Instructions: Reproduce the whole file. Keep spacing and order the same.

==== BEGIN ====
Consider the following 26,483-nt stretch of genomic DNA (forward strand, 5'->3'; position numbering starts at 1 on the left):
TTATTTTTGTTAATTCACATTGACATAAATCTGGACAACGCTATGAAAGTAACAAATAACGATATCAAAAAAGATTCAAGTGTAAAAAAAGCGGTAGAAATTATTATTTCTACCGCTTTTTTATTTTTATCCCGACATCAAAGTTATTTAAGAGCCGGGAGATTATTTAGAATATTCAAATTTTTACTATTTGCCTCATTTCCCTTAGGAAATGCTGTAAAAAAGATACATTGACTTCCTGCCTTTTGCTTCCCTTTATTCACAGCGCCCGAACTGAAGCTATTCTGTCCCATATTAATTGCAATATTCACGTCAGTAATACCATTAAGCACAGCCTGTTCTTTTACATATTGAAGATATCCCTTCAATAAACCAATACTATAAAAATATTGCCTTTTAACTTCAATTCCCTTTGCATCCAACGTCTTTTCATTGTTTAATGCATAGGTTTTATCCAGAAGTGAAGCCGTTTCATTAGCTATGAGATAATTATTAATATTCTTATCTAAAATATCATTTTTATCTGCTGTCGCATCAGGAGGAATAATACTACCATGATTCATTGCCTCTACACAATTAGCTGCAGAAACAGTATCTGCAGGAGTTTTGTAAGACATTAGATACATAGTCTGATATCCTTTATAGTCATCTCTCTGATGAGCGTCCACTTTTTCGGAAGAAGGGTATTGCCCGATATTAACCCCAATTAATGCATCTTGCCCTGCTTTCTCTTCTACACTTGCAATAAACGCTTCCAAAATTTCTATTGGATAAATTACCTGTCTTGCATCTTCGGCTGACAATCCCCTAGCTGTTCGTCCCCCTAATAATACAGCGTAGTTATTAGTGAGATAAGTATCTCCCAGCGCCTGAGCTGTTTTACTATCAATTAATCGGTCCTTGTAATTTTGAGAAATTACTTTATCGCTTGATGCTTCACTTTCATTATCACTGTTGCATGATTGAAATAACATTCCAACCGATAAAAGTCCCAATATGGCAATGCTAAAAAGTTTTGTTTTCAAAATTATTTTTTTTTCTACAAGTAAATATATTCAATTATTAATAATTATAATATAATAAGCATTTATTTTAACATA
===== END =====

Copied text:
Consider the following 26,483-nt stretch of genomic DNA (forward strand, 5'->3'; position numbering starts at 1 on the left):
TTATTTTTGTTAATTCACATTGACATAAATCTGGACAACGCTATGAAAGTAACAAATAACGATATCAAAAAAGATTCAAGTGTAAAAAAAGCGGTAGAAATTATTATTTCTACCGCTTTTTTATTTTTATCCCGACATCAAAGTTATTTAAGAGCCGGGAGATTATTTAGAATATTCAAATTTTTACTATTTGCCTCATTTCCCTTAGGAAATGCTGTAAAAAAGATACATTGACTTCCTGCCTTTTGCTTCCCTTTATTCACAGCGCCCGAACTGAAGCTATTCTGTCCCATATTAATTGCAATATTCACGTCAGTAATACCATTAAGCACAGCCTGTTCTTTTACATATTGAAGATATCCCTTCAATAAACCAATACTATAAAAATATTGCCTTTTAACTTCAATTCCCTTTGCATCCAACGTCTTTTCATTGTTTAATGCATAGGTTTTATCCAGAAGTGAAGCCGTTTCATTAGCTATGAGATAATTATTAATATTCTTATCTAAAATATCATTTTTATCTGCTGTCGCATCAGGAGGAATAATACTACCATGATTCATTGCCTCTACACAATTAGCTGCAGAAACAGTATCTGCAGGAGTTTTGTAAGACATTAGATACATAGTCTGATATCCTTTATAGTCATCTCTCTGATGAGCGTCCACTTTTTCGGAAGAAGGGTATTGCCCGATATTAACCCCAATTAATGCATCTTGCCCTGCTTTCTCTTCTACACTTGCAATAAACGCTTCCAAAATTTCTATTGGATAAATTACCTGTCTTGCATCTTCGGCTGACAATCCCCTAGCTGTTCGTCCCCCTAATAATACAGCGTAGTTATTAGTGAGATAAGTATCTCCCAGCGCCTGAGCTGTTTTACTATCAATTAATCGGTCCTTGTAATTTTGAGAAATTACTTTATCGCTTGATGCTTCACTTTCATTATCACTGTTGCATGATTGAAATAACATTCCAACCGATAAAAGTCCCAATATGGCAATGCTAAAAAGTTTTGTTTTCAAAATTATTTTTTTTTCTACAAGTAAATATATTCAATTATTAATAATTATAATATAATAAGCATTTATTTTAACATA